Some snow crystals, such as this one, are very nearly visually symmetrical, while others are much more noticeably unsymmetrical.

Photographic Print by K. LibbrechtAllPosters

What Determines the Shape and Pattern of a Snowflake / Snow Crystal?

The size and shape of a snowflake is determined in part by the temperature, humidity, and air currents in the zones that it falls through. Its formation and growth is dynamic and complex because it will fall through many different zones with different conditions before it lands. In some zones it might sprout dendrites (feathery branches), and in others it might start to melt, only to branch and grow again in different zones.

Snowflakes that spin like a top are more symmetrical than those that fall sideways. The amount of dust or dirt in the flake will affect its shape too.

Temperature is a big influence of the different shapes. At warmer temperatures, the shapes grow more slowly and are usually smoother. At colder temperatures the shapes can be more intricate. But humidity also plays a big part in the growth and shape of a snowflake. Higher humidity allows for more complex patterns.

Forms can include:

  • Star-shaped
  • Star-shaped with dentrites (feathery branches)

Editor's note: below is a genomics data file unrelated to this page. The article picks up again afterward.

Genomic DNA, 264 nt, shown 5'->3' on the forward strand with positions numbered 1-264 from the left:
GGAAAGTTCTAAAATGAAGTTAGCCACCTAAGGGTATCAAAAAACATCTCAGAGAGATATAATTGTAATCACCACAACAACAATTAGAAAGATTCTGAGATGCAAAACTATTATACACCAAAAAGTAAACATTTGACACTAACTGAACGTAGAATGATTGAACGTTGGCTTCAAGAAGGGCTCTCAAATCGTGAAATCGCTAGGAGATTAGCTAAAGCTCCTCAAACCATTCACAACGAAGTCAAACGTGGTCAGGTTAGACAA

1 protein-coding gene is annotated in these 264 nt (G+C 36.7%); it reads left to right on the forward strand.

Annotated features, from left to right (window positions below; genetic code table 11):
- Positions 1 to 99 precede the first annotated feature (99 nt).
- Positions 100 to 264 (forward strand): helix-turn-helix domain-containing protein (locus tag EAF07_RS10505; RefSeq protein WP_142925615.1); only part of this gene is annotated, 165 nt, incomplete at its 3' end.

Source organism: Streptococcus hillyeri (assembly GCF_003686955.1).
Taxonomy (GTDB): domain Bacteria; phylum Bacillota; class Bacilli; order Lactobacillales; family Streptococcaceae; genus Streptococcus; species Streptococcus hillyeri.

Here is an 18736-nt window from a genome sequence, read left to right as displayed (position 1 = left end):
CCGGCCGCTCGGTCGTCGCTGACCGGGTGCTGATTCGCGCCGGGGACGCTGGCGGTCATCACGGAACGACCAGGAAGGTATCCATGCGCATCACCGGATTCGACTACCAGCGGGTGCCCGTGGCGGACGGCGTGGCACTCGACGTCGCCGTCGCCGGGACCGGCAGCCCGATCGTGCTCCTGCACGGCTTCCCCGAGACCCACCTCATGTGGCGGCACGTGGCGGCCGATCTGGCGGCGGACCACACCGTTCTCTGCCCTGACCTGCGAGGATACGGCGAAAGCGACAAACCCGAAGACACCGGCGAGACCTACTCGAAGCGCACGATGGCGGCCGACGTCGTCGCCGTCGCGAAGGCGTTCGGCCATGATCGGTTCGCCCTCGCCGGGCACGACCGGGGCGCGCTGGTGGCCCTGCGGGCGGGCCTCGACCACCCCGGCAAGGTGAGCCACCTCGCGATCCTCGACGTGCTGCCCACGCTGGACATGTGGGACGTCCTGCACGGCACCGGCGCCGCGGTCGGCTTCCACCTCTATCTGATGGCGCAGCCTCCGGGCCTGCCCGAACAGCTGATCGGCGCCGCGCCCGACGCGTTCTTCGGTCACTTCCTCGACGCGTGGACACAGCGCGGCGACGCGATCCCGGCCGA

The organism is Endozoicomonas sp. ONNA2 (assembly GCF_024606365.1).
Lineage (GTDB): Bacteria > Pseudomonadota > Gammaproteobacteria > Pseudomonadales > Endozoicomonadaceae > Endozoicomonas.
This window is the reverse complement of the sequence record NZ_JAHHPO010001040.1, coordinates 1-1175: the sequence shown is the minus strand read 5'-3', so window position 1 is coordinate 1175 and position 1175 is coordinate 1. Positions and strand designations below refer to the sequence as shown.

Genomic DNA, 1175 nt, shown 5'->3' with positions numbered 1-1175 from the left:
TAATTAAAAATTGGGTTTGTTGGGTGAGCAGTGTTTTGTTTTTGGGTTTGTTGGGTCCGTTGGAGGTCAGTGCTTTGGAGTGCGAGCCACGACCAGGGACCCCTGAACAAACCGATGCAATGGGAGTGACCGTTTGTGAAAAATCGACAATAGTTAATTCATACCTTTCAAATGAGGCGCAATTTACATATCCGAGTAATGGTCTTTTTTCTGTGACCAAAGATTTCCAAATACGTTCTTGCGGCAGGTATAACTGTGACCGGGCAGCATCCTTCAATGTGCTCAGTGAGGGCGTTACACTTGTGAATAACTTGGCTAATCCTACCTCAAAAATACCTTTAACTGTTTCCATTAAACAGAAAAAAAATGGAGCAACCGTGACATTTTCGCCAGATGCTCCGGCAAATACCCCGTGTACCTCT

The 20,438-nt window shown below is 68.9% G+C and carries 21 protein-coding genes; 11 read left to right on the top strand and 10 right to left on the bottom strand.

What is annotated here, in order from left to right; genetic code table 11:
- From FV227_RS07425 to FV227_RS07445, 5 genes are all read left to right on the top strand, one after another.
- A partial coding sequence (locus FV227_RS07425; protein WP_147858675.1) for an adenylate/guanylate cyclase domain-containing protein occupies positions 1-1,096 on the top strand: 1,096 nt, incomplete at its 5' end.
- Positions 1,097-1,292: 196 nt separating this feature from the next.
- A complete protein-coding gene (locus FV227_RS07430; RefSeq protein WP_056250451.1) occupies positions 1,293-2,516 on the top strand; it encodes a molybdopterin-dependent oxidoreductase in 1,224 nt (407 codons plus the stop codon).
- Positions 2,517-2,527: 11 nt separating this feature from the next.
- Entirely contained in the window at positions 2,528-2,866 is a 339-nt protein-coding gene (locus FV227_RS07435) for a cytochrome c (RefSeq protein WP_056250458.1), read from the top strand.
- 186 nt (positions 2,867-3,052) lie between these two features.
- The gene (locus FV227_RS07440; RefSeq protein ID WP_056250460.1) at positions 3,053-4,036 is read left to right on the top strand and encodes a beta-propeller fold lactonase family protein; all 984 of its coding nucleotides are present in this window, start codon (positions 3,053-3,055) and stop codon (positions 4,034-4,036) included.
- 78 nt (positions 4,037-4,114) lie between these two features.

• Columnar-shaped
  • Columnar-shaped with capped ends
  • Needle-shaped
  • Plate-shaped
  • Irregular

…and more.

See a chart of different snow crystal shapes.
See a Snow Crystal Morphology Diagram, showing the different shapes expected at different temperatures.

Snow Crystals on my windshield

Snowflakes on my windshield

 The Main Sources I Used for This Page

    This is the best siteI’ve found to learn more about the science of snow crystals and snowflakes.
  • Snowflake Chemistry
    Here are answers to common questions about snowflakes. Learn how snow forms, what shapes snowflakes take, why snow crystals are symmetrical, whether no two snowflakes really are alike, and why snow looks white.
  • Snowflakes from KidsWorld
    Do you catch snowflakes with your tongue? Find out the ingredients in that snow and why you won’t find any two that look exactly alike.

Recommended Books to Learn More

Ken Libbrecht’s Field Guide to SnowflakesThe Snowflake: Winter’s Frozen Artistry

I hope you enjoyed learning more about snowflakes and snow crystals!